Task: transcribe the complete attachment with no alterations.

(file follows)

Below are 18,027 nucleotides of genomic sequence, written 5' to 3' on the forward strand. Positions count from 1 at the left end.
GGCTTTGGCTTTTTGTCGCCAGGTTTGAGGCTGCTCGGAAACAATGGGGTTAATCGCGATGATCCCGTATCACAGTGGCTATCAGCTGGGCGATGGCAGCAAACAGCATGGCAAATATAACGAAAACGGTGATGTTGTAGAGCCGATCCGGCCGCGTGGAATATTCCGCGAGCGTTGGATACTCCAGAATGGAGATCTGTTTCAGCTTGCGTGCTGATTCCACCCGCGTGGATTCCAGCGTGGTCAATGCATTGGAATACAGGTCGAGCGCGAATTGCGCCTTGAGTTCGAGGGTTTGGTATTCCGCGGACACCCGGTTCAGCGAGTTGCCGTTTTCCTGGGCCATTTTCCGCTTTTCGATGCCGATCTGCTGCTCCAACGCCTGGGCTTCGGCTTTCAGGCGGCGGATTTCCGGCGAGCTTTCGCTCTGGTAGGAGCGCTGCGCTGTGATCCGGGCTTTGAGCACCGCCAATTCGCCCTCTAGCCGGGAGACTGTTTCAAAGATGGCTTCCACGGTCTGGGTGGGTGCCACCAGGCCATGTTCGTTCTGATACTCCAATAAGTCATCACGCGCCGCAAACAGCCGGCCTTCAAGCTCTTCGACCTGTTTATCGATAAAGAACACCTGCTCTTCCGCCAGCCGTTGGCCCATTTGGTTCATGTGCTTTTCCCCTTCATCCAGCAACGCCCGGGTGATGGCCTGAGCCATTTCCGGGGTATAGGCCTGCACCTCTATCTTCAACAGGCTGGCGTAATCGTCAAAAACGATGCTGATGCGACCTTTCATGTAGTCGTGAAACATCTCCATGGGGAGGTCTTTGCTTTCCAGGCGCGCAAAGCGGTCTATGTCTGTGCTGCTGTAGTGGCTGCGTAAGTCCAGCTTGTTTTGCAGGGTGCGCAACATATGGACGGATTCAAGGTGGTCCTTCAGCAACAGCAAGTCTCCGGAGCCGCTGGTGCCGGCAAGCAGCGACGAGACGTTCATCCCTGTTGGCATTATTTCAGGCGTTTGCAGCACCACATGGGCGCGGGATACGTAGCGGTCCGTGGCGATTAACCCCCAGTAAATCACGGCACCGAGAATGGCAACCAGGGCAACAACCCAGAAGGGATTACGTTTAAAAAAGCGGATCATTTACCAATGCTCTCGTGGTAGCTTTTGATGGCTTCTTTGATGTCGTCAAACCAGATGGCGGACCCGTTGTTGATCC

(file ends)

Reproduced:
Below are 18,027 nucleotides of genomic sequence, written 5' to 3' on the forward strand. Positions count from 1 at the left end.
GGCTTTGGCTTTTTGTCGCCAGGTTTGAGGCTGCTCGGAAACAATGGGGTTAATCGCGATGATCCCGTATCACAGTGGCTATCAGCTGGGCGATGGCAGCAAACAGCATGGCAAATATAACGAAAACGGTGATGTTGTAGAGCCGATCCGGCCGCGTGGAATATTCCGCGAGCGTTGGATACTCCAGAATGGAGATCTGTTTCAGCTTGCGTGCTGATTCCACCCGCGTGGATTCCAGCGTGGTCAATGCATTGGAATACAGGTCGAGCGCGAATTGCGCCTTGAGTTCGAGGGTTTGGTATTCCGCGGACACCCGGTTCAGCGAGTTGCCGTTTTCCTGGGCCATTTTCCGCTTTTCGATGCCGATCTGCTGCTCCAACGCCTGGGCTTCGGCTTTCAGGCGGCGGATTTCCGGCGAGCTTTCGCTCTGGTAGGAGCGCTGCGCTGTGATCCGGGCTTTGAGCACCGCCAATTCGCCCTCTAGCCGGGAGACTGTTTCAAAGATGGCTTCCACGGTCTGGGTGGGTGCCACCAGGCCATGTTCGTTCTGATACTCCAATAAGTCATCACGCGCCGCAAACAGCCGGCCTTCAAGCTCTTCGACCTGTTTATCGATAAAGAACACCTGCTCTTCCGCCAGCCGTTGGCCCATTTGGTTCATGTGCTTTTCCCCTTCATCCAGCAACGCCCGGGTGATGGCCTGAGCCATTTCCGGGGTATAGGCCTGCACCTCTATCTTCAACAGGCTGGCGTAATCGTCAAAAACGATGCTGATGCGACCTTTCATGTAGTCGTGAAACATCTCCATGGGGAGGTCTTTGCTTTCCAGGCGCGCAAAGCGGTCTATGTCTGTGCTGCTGTAGTGGCTGCGTAAGTCCAGCTTGTTTTGCAGGGTGCGCAACATATGGACGGATTCAAGGTGGTCCTTCAGCAACAGCAAGTCTCCGGAGCCGCTGGTGCCGGCAAGCAGCGACGAGACGTTCATCCCTGTTGGCATTATTTCAGGCGTTTGCAGCACCACATGGGCGCGGGATACGTAGCGGTCCGTGGCGATTAACCCCCAGTAAATCACGGCACCGAGAATGGCAACCAGGGCAACAACCCAGAAGGGATTACGTTTAAAAAAGCGGATCATTTACCAATGCTCTCGTGGTAGCTTTTGATGGCTTCTTTGATGTCGTCAAACCAGATGGCGGACCCGTTGTTGATCC